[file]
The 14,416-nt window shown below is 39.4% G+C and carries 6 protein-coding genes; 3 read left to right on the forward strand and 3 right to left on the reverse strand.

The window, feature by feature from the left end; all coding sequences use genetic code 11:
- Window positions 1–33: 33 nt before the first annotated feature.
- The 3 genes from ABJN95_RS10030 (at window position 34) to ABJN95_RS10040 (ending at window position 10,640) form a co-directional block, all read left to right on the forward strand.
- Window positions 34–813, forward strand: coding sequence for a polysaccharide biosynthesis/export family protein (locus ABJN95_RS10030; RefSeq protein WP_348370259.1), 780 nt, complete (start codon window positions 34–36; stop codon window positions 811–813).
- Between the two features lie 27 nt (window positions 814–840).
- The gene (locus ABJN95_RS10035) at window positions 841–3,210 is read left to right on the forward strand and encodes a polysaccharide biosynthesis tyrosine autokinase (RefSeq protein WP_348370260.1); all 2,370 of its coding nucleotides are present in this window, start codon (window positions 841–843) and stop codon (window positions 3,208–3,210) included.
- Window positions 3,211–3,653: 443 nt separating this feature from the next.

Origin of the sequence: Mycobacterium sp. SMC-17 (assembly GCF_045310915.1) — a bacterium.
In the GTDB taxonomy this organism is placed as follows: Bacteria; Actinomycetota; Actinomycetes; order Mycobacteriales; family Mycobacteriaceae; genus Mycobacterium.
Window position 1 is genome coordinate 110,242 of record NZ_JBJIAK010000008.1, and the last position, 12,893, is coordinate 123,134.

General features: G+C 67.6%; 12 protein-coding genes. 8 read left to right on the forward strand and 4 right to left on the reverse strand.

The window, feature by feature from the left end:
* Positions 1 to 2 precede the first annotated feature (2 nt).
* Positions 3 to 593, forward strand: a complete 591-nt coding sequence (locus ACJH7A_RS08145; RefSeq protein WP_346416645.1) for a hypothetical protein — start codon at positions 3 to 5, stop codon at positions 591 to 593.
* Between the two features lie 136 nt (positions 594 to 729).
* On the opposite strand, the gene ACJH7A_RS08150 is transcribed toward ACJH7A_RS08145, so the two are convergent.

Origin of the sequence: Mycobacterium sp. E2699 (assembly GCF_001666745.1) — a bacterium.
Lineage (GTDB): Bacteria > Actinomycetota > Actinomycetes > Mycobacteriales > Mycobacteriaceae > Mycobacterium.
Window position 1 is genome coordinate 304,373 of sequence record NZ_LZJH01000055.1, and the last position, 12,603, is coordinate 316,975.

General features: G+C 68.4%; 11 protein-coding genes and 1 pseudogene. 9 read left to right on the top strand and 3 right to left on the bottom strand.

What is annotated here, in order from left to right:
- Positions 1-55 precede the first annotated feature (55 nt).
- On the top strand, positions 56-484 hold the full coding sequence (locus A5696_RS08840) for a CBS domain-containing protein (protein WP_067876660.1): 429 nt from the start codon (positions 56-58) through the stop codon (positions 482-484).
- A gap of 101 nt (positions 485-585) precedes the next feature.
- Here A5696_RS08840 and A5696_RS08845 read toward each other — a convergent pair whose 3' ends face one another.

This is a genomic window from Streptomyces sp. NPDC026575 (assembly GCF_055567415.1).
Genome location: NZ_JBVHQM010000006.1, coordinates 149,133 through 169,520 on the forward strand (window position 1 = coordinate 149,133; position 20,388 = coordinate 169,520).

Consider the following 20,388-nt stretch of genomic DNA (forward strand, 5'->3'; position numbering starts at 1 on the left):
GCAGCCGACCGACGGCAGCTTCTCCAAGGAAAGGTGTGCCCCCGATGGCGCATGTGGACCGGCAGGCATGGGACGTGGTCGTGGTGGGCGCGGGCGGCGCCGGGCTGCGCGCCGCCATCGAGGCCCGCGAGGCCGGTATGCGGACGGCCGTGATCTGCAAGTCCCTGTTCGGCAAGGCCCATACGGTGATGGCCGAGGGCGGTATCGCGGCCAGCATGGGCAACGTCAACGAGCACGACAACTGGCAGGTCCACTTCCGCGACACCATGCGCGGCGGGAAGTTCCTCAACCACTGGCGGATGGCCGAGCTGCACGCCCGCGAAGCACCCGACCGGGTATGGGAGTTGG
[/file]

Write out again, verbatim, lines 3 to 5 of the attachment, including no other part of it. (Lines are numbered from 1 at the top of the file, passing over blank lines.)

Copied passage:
- Window positions 1–33: 33 nt before the first annotated feature.
- The 3 genes from ABJN95_RS10030 (at window position 34) to ABJN95_RS10040 (ending at window position 10,640) form a co-directional block, all read left to right on the forward strand.
- Window positions 34–813, forward strand: coding sequence for a polysaccharide biosynthesis/export family protein (locus ABJN95_RS10030; RefSeq protein WP_348370259.1), 780 nt, complete (start codon window positions 34–36; stop codon window positions 811–813).